Yet another "behind the beat" question...

MrTheOne

Member
Ok, so I was recently playing with a bass player friend of mine at a blues jam here in KC and she was trying to instruct me in the concept of playing behind the beat, for HER point of view as the bass player, basically schooling me on what she wanted, and I thought I'd run this by everyone here to see what you said.

We were playing a slow blues in 12/8, and told me on the 4 she wanted it a little behind. I futzed around until what I ended up doing is playing the 4th count like a flam, with the grace note perfectly with the beat on the hi-hat but the stroke with my left hand on the snare drum just a hair after. She indicated that's what she was looking for, so I've been trying to keep that in mind at subsequent jams as well as my own band's rehearsal/gigs.

How does that square with everybody's experience/concept of "behind the beat" playing here? Am I way off base to visualize it as just playing flams between hats and snare?

Looking forward to feedback, thanks!
 

mrfingers

Senior Member
The slower the blues number, the easier it is to get lulled into this habit. Just be sure it doesn't happen for everything you play.
 

Dr_Watso

Platinum Member
I just play normally, but wait a few extra microseconds to place each 2 and 4 on the snare. The idea obviously is playing the note slightly late, but never on the next beat, more like you're just displacing the snare notes by a 32nd or something like that. Once you hit a 16th of the beat I feel that's too late in most cases.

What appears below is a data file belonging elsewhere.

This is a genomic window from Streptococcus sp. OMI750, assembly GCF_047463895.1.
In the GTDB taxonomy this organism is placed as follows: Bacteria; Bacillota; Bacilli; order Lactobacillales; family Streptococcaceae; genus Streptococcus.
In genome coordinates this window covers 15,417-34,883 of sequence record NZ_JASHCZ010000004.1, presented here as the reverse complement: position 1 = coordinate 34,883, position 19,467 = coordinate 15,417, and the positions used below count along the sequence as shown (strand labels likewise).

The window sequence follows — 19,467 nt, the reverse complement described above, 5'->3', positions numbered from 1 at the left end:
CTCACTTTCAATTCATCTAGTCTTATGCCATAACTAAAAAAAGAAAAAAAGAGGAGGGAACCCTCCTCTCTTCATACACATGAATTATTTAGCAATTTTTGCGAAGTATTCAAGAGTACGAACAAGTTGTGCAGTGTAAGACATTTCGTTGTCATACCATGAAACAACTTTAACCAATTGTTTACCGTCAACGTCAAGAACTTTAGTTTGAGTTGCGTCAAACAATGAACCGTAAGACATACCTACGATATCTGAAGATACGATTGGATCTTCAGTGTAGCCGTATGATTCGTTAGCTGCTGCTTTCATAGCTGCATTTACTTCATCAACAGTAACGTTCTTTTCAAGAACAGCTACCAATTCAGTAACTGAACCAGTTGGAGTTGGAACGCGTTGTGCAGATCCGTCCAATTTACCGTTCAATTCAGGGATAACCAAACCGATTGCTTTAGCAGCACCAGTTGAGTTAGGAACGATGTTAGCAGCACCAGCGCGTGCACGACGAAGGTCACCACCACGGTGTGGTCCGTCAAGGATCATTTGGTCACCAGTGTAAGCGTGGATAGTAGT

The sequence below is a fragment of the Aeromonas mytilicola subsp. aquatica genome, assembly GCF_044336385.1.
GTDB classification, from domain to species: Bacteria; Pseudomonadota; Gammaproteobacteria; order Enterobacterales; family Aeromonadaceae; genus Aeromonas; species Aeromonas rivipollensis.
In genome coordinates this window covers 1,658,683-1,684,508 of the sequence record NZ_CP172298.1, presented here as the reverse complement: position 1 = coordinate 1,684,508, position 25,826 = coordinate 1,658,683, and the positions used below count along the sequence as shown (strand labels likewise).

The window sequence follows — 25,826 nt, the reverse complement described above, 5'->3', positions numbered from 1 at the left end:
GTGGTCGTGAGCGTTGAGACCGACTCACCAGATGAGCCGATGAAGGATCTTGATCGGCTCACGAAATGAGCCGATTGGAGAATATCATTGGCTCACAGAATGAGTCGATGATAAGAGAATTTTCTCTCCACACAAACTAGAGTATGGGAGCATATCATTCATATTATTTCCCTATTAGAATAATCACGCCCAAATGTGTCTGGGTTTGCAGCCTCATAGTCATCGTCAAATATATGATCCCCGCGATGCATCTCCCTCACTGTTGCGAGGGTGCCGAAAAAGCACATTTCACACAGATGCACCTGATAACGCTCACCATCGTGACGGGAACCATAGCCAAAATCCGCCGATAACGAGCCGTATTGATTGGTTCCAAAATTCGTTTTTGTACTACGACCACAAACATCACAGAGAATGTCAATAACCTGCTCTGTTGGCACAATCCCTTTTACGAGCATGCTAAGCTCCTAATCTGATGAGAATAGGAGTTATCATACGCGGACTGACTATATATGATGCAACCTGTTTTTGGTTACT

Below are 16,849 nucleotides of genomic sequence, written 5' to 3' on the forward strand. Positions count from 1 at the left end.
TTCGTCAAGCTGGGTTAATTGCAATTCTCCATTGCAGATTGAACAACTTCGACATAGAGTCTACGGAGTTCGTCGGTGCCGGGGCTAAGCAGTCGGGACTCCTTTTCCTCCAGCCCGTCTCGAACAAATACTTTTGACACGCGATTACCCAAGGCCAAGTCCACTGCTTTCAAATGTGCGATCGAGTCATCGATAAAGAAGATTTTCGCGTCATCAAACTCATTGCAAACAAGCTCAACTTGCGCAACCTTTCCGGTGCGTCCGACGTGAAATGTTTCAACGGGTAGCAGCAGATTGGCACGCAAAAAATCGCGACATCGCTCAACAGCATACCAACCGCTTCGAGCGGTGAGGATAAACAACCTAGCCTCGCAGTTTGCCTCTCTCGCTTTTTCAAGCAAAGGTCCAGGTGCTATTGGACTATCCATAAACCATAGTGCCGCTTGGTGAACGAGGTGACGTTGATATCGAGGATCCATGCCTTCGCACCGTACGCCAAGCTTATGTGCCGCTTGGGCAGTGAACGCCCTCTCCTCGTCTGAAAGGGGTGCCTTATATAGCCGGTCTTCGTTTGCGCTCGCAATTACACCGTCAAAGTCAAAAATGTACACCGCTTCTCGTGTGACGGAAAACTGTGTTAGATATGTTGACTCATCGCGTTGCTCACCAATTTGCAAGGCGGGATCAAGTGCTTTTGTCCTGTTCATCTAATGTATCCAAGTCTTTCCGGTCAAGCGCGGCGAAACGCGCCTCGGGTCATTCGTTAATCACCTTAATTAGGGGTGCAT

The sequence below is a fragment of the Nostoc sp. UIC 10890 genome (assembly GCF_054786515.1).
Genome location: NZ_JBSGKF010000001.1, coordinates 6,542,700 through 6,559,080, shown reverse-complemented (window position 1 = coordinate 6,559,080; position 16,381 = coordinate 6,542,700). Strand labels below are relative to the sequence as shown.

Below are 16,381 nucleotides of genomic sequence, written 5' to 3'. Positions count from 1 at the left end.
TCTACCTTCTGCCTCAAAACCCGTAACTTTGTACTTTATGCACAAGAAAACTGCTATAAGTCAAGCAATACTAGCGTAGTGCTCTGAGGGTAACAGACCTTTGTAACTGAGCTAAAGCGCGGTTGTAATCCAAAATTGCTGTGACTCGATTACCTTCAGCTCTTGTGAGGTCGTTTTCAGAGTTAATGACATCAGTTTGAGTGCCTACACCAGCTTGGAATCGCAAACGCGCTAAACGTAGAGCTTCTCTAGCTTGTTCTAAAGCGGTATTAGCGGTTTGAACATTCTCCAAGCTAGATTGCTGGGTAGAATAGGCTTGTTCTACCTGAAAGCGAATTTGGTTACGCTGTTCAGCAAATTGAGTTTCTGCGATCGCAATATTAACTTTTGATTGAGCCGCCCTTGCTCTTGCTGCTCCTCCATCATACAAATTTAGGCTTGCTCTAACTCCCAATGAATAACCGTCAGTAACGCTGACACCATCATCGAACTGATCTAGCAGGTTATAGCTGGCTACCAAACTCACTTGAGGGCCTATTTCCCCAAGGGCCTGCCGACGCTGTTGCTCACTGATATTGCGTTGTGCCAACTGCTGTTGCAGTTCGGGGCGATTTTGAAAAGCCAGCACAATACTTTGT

opentune

Platinum Member
Confused. She told you she wanted you "behind the beat ....but only on 4"? That would mean all others on the beat.
In my unschooled way, behind the beat is a 'feel'. Not consciously counting to be off of a beat, just laying back. Seems strange to specify ONE beat to play behind on. To my mind drummer would/could play behind the beat (slightly late or laid back 'feel') through a whole piece, not just on the 4.
What do I know the experts will weigh in soon.
 

MrTheOne

Member
Louis,

Yeah I'm scratching my head a bit on that one too, but swear that's what she told me she wanted and was like "Yes! That's it!" When I did it.
Definitely going to work on playing all the beats behind as well, but she explained that doing it on the 4th gave it some kind of "slinky sexiness" that she liked.
 
M

Matt Bo Eder

Guest
This sounds like this exchange I had this past weekend:

guy: You know when you hit that reggae right, they call it the "bubble"

me: cool

guy: Yeah, its called the "bubble"

me: OK

guy: It's the "bubble"

me: I heard you the first time


It makes me laugh ;)
 

Merlin5

Gold Member
Louis,

Yeah I'm scratching my head a bit on that one too, but swear that's what she told me she wanted and was like "Yes! That's it!" When I did it.